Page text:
“Will you do it now?”

Of course, I told her, yes, I’d do it right away.  And I would add a note to her email, about how brave she was, and how I knew the next time we talked she would be okay again, having found her friends.

Hey Granny, You Better Buy an Easy-Peasy Umbrella Stroller

So I bought the bright red  stroller for wonderful grand-baby – and was shocked at what a buggy cost!  That said, I do remember saving hard for a double buggy when two of my own darlings were eighteen months apart, and in fact this stroller is built with the future in mind.  When you have baby number two you can purchase another contraption for the teeny new one to lie above this one (or something convoluted like that) and IF number two is followed by number three, everyone shoves over and you buy a little step to attach to the back so number one’s little feet still don’t have to do the walking!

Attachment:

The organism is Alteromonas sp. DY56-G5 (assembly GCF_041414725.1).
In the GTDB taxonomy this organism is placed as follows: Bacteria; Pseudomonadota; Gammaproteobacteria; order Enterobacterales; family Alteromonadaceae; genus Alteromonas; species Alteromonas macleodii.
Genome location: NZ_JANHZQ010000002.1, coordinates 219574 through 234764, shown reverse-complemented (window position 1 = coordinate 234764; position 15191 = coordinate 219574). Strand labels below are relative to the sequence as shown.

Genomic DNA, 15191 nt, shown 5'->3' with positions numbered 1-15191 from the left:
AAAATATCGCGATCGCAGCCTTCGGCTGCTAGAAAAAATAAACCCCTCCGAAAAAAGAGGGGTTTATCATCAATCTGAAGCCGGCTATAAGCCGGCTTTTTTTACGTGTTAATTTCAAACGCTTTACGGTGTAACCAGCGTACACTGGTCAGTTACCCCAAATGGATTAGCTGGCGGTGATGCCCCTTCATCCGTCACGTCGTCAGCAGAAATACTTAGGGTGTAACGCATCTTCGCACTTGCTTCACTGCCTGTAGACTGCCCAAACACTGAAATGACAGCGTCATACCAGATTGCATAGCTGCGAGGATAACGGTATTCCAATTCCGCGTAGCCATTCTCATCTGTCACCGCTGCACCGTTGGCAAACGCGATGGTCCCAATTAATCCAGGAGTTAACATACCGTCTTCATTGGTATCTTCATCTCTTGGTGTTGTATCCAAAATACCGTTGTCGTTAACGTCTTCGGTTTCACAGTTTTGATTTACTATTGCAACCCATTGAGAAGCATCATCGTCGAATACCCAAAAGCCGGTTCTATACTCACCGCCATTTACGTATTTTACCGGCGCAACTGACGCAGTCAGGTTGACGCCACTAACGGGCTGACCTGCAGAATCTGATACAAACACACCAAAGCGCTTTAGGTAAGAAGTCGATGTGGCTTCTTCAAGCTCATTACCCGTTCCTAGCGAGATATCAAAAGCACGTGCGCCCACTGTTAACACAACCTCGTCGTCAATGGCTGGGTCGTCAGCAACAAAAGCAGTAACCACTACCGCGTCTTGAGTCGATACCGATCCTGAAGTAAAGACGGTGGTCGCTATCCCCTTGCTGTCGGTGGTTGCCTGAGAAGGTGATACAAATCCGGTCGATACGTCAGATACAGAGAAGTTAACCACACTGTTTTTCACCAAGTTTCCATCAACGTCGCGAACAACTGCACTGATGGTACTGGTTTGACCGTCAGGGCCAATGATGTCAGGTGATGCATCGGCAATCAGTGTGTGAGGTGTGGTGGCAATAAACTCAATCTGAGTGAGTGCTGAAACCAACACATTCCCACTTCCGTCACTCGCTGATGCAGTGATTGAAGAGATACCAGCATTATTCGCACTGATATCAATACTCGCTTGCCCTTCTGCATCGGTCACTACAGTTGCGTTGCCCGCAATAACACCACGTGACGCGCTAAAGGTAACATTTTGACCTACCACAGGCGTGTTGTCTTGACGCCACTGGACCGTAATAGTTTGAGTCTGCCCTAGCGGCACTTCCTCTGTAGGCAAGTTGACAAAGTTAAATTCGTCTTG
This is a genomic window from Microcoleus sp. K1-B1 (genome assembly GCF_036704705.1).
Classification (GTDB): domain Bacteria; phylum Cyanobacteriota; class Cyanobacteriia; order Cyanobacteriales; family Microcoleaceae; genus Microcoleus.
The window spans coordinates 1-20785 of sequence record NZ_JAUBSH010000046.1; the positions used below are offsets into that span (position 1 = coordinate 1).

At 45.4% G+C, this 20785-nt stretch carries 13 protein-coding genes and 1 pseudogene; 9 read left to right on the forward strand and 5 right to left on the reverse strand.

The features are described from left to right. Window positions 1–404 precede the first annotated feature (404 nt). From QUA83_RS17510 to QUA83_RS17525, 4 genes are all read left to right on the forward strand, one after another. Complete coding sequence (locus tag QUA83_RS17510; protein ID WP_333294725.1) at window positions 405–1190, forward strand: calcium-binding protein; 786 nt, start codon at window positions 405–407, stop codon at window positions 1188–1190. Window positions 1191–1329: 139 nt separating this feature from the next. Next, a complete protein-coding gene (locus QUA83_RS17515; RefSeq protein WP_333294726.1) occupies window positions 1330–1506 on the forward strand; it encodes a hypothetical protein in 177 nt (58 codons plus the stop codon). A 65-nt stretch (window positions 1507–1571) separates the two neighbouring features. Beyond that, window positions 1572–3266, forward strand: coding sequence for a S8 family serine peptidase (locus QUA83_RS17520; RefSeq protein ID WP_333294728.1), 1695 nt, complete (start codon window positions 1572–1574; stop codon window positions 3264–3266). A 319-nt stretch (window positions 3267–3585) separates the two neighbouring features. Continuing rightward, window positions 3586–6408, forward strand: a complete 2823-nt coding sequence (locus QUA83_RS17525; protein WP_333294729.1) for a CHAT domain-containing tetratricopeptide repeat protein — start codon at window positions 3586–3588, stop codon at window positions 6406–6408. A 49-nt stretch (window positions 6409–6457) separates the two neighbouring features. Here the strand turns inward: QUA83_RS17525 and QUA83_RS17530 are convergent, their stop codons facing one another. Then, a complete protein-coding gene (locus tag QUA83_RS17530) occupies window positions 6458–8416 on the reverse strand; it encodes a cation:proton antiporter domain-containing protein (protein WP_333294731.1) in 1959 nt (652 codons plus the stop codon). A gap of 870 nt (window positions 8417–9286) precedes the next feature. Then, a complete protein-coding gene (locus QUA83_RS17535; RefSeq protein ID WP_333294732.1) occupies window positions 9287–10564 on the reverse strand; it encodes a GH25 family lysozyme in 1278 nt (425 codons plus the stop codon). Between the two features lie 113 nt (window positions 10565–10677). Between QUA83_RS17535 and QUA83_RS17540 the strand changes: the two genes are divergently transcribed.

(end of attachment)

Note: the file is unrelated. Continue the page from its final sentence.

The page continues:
So one-year-old granddaughter was in my charge while we visited Windermere B.C. and I took her to ‘town’ to have a little stroll around and pretend people were whispering, “Mom, or grandmom?”  Of course, the gig (in my dreams) was up when baby woke from napping and I needed to adjust the stroller back to let her sit up, and had to ask a youthful shop owner (of childbearing age) to assist me.  Baby and I wandered off down the sidewalk window shopping, with me picking up her flowery sun hat as she threw it down (“good game, silly grandma”) until I noticed that now the fancy buggy straps were so loose grand-baby could haul up and run off if she so desired.   I was struggling to tighten them – baby bouncing on my lap and stroller sliding all over the walkway when a kind couple came by – my peers, I might add and the silver haired gentleman, introducing himself as a experienced grandfather, offered to assist.Okay, we were all – the other couple and I, the grandparent type you see on the vitamin bottles in my bathroom – the just barely 50, might need a boost of vitamin type, you know that fit, but slightly graying sort from the freedom 55 comercials frolicking on the beach?